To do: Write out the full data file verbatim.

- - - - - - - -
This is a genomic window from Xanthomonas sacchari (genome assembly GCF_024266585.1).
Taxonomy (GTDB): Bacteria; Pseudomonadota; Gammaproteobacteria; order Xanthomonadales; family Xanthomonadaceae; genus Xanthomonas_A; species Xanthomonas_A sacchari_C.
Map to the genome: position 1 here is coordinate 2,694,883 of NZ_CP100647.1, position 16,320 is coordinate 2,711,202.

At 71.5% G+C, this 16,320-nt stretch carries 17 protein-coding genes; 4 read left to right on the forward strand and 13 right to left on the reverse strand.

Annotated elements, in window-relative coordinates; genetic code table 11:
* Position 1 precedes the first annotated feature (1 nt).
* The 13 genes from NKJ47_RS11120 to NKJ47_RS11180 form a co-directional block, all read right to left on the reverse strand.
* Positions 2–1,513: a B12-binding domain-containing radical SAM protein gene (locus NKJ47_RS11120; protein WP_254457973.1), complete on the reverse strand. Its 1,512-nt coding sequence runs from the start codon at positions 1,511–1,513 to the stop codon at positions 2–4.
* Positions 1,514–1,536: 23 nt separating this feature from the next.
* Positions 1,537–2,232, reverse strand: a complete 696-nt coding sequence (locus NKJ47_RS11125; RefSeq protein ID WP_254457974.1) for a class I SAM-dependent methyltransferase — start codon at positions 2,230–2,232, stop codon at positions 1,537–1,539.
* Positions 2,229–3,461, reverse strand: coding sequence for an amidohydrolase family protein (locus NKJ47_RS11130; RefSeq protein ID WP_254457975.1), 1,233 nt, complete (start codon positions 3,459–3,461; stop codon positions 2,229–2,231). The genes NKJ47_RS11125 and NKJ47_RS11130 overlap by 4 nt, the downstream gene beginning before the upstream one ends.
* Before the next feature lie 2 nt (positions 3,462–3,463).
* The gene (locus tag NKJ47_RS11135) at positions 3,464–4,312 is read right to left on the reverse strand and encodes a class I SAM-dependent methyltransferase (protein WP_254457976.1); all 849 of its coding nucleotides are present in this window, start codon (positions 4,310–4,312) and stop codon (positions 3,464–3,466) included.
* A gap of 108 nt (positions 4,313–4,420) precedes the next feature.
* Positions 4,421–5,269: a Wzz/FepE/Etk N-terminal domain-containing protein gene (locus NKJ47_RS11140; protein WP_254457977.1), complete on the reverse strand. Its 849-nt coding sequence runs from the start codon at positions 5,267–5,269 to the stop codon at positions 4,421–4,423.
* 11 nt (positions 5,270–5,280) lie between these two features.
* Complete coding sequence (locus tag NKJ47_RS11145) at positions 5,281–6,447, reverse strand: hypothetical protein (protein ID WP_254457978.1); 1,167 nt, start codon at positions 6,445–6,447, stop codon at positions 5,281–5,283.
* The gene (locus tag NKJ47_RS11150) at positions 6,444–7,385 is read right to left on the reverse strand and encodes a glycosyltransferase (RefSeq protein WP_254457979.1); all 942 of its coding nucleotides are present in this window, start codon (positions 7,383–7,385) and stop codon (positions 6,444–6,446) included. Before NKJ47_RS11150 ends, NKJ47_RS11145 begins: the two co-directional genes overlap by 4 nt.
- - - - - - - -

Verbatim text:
This is a genomic window from Xanthomonas sacchari (genome assembly GCF_024266585.1).
Taxonomy (GTDB): Bacteria; Pseudomonadota; Gammaproteobacteria; order Xanthomonadales; family Xanthomonadaceae; genus Xanthomonas_A; species Xanthomonas_A sacchari_C.
Map to the genome: position 1 here is coordinate 2,694,883 of NZ_CP100647.1, position 16,320 is coordinate 2,711,202.

At 71.5% G+C, this 16,320-nt stretch carries 17 protein-coding genes; 4 read left to right on the forward strand and 13 right to left on the reverse strand.

Annotated elements, in window-relative coordinates; genetic code table 11:
* Position 1 precedes the first annotated feature (1 nt).
* The 13 genes from NKJ47_RS11120 to NKJ47_RS11180 form a co-directional block, all read right to left on the reverse strand.
* Positions 2–1,513: a B12-binding domain-containing radical SAM protein gene (locus NKJ47_RS11120; protein WP_254457973.1), complete on the reverse strand. Its 1,512-nt coding sequence runs from the start codon at positions 1,511–1,513 to the stop codon at positions 2–4.
* Positions 1,514–1,536: 23 nt separating this feature from the next.
* Positions 1,537–2,232, reverse strand: a complete 696-nt coding sequence (locus NKJ47_RS11125; RefSeq protein ID WP_254457974.1) for a class I SAM-dependent methyltransferase — start codon at positions 2,230–2,232, stop codon at positions 1,537–1,539.
* Positions 2,229–3,461, reverse strand: coding sequence for an amidohydrolase family protein (locus NKJ47_RS11130; RefSeq protein ID WP_254457975.1), 1,233 nt, complete (start codon positions 3,459–3,461; stop codon positions 2,229–2,231). The genes NKJ47_RS11125 and NKJ47_RS11130 overlap by 4 nt, the downstream gene beginning before the upstream one ends.
* Before the next feature lie 2 nt (positions 3,462–3,463).
* The gene (locus tag NKJ47_RS11135) at positions 3,464–4,312 is read right to left on the reverse strand and encodes a class I SAM-dependent methyltransferase (protein WP_254457976.1); all 849 of its coding nucleotides are present in this window, start codon (positions 4,310–4,312) and stop codon (positions 3,464–3,466) included.
* A gap of 108 nt (positions 4,313–4,420) precedes the next feature.
* Positions 4,421–5,269: a Wzz/FepE/Etk N-terminal domain-containing protein gene (locus NKJ47_RS11140; protein WP_254457977.1), complete on the reverse strand. Its 849-nt coding sequence runs from the start codon at positions 5,267–5,269 to the stop codon at positions 4,421–4,423.
* 11 nt (positions 5,270–5,280) lie between these two features.
* Complete coding sequence (locus tag NKJ47_RS11145) at positions 5,281–6,447, reverse strand: hypothetical protein (protein ID WP_254457978.1); 1,167 nt, start codon at positions 6,445–6,447, stop codon at positions 5,281–5,283.
* The gene (locus tag NKJ47_RS11150) at positions 6,444–7,385 is read right to left on the reverse strand and encodes a glycosyltransferase (RefSeq protein WP_254457979.1); all 942 of its coding nucleotides are present in this window, start codon (positions 7,383–7,385) and stop codon (positions 6,444–6,446) included. Before NKJ47_RS11150 ends, NKJ47_RS11145 begins: the two co-directional genes overlap by 4 nt.